import datetime as dt
    allocs, cr, adr, sddr, sr = 
        optimize_portfolio(sd=dt.datetime(2008,1,1), ed=dt.datetime(2009,1,1), 
        syms=['GOOG','AAPL','GLD','XOM'], gen_plot=False)

    Where the returned output is:

    • allocs: A 1-d Numpy ndarray of allocations to the stocks. All the allocations must be between 0.0 and 1.0 and they must sum to 1.0.
    • cr: Cumulative return
    • adr: Average daily return
    • sddr: Standard deviation of daily return
    • sr: Sharpe ratio

    The input parameters are:

    • sd: A datetime object that represents the start date
    • ed: A datetime object that represents the end date
    • syms: A list of symbols that make up the portfolio (note that your code should support any symbol in the data directory)
    • gen_plot: If True, optionally create a plot named plot.png. Autograder will always call your code with gen_plot = False.

    ALL of your code should be present in the single file

    Chart Example

    An example chart that you might create for assessing your optimizer.

    Comparison optimal.png


    • For bounds, you simply need to pass in a sequence of 2-tuples (<low>, <high>). Just remember that you need to supply as many tuples as the number of stocks in your portfolio.
    • For constraints, it’s a little tricky. You need to pass in a sequence of dicts (dictionaries), one dictionary per constraint. Each dictionary must specify the type of constraint ('eq' for equality, or 'ineq' for inequality), and a function that returns 0 only when the input satisfies the constraint (this is the same input that is supplied to your evaluation function). E.g. to constrain the sum of all values in the input array to be less than 50, you could pass in the following (lambdas are just anonymous functions defined on-the-spot):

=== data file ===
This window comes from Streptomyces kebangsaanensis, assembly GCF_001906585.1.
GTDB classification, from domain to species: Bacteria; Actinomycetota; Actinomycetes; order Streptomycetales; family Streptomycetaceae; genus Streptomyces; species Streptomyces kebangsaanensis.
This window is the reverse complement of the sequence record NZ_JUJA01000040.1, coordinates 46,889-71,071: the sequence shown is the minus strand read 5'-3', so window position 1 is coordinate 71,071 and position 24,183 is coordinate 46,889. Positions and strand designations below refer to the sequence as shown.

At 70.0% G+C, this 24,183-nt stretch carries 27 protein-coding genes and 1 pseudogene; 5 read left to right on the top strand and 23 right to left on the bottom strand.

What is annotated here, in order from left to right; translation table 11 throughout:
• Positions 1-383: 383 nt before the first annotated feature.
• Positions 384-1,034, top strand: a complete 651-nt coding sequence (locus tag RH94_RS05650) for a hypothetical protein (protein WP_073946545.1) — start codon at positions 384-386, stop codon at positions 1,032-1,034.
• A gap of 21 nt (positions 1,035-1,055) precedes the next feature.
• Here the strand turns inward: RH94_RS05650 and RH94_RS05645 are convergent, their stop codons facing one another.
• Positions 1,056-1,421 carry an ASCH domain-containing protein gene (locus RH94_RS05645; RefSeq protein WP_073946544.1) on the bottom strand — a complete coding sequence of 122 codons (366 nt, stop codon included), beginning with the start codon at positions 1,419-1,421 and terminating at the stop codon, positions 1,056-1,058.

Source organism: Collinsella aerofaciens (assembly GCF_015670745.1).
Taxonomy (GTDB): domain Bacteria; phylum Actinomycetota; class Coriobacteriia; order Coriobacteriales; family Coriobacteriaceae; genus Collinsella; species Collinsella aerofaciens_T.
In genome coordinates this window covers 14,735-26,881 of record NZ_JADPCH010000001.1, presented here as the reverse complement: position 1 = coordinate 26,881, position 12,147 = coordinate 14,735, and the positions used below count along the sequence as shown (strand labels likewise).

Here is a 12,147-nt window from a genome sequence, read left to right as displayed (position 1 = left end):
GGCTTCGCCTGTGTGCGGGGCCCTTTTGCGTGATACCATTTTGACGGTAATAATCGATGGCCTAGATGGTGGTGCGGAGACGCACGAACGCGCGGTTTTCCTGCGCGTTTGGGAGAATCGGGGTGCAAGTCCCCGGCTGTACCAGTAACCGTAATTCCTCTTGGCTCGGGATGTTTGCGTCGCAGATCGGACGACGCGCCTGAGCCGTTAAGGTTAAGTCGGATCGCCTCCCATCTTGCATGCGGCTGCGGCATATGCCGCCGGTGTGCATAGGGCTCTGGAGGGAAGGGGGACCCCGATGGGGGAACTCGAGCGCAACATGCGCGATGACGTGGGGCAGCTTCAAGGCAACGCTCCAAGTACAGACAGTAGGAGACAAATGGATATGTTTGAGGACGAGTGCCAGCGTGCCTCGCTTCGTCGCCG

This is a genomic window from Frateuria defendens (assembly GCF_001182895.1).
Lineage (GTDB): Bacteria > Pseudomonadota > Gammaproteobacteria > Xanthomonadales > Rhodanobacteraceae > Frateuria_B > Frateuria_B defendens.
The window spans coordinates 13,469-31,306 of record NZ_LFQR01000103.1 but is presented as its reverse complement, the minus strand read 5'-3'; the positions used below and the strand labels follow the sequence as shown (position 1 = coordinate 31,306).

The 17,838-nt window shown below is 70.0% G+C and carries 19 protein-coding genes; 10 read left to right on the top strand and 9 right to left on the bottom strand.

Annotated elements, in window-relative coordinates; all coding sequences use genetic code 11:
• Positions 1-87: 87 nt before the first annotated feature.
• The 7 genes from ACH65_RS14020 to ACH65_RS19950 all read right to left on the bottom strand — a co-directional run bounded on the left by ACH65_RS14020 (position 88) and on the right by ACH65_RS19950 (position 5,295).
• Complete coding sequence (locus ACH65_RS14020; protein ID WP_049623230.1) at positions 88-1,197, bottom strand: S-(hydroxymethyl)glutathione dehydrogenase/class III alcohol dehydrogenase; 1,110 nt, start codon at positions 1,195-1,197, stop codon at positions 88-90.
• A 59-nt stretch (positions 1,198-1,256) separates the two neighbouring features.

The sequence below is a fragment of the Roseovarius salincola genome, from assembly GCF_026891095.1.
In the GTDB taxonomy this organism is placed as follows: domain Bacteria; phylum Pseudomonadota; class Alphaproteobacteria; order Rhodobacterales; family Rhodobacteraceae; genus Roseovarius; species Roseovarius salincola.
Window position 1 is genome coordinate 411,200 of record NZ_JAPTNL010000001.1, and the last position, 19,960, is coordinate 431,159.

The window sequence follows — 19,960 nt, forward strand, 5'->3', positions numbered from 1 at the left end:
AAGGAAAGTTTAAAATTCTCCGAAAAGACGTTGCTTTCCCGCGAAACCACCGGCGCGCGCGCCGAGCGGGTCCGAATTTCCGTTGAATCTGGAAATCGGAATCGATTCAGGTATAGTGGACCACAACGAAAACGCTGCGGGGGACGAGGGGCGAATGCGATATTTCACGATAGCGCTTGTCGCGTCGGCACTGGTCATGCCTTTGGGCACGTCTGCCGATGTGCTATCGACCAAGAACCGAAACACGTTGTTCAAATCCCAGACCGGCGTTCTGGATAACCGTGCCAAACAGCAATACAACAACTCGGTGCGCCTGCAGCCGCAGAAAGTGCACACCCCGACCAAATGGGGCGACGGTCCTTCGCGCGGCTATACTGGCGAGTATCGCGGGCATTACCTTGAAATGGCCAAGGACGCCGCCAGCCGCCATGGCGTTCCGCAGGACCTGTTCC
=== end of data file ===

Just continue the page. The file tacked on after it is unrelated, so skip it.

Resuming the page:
constraints = ({ 'type': 'ineq', 'fun': lambda inputs: 50.0 - np.sum(inputs) })

    Use a uniform allocation of 1/n to each of the n assets as your initial guess.

    What To Turn In


    Submit the following files (only) via Canvas before the deadline:

    • Project 2: Optimize Something (Report)
      • Your report as report.pdf that includes a single chart comparing the optimal portfolio with SPY using the following parameters:
        Start Date: 2008-06-01, End Date: 2009-06-01, Symbols: [‘IBM’, ‘X’, ‘GLD’, ‘JPM’].

    Unlimited resubmissions are allowed up to the deadline for the project.


    • (SUBMISSION) Project 2: Optimize Something
      • Your code as (only the function optimize_portfolio() will be tested). Make sure that all necessary code is in that file.

    Do not submit any other files.

    You are only allowed 3 submissions to (SUBMISSION) Project 2: Optimize Something but unlimited resubmissions are allowed on (TESTING) Project 2: Optimize Something.

    Note that Gradescope does not grade your assignment live; instead, it pre-validates that it will run against our batch autograder that we will run after the deadline. There will be no credit given for coding assignments that do not pass this pre-validation.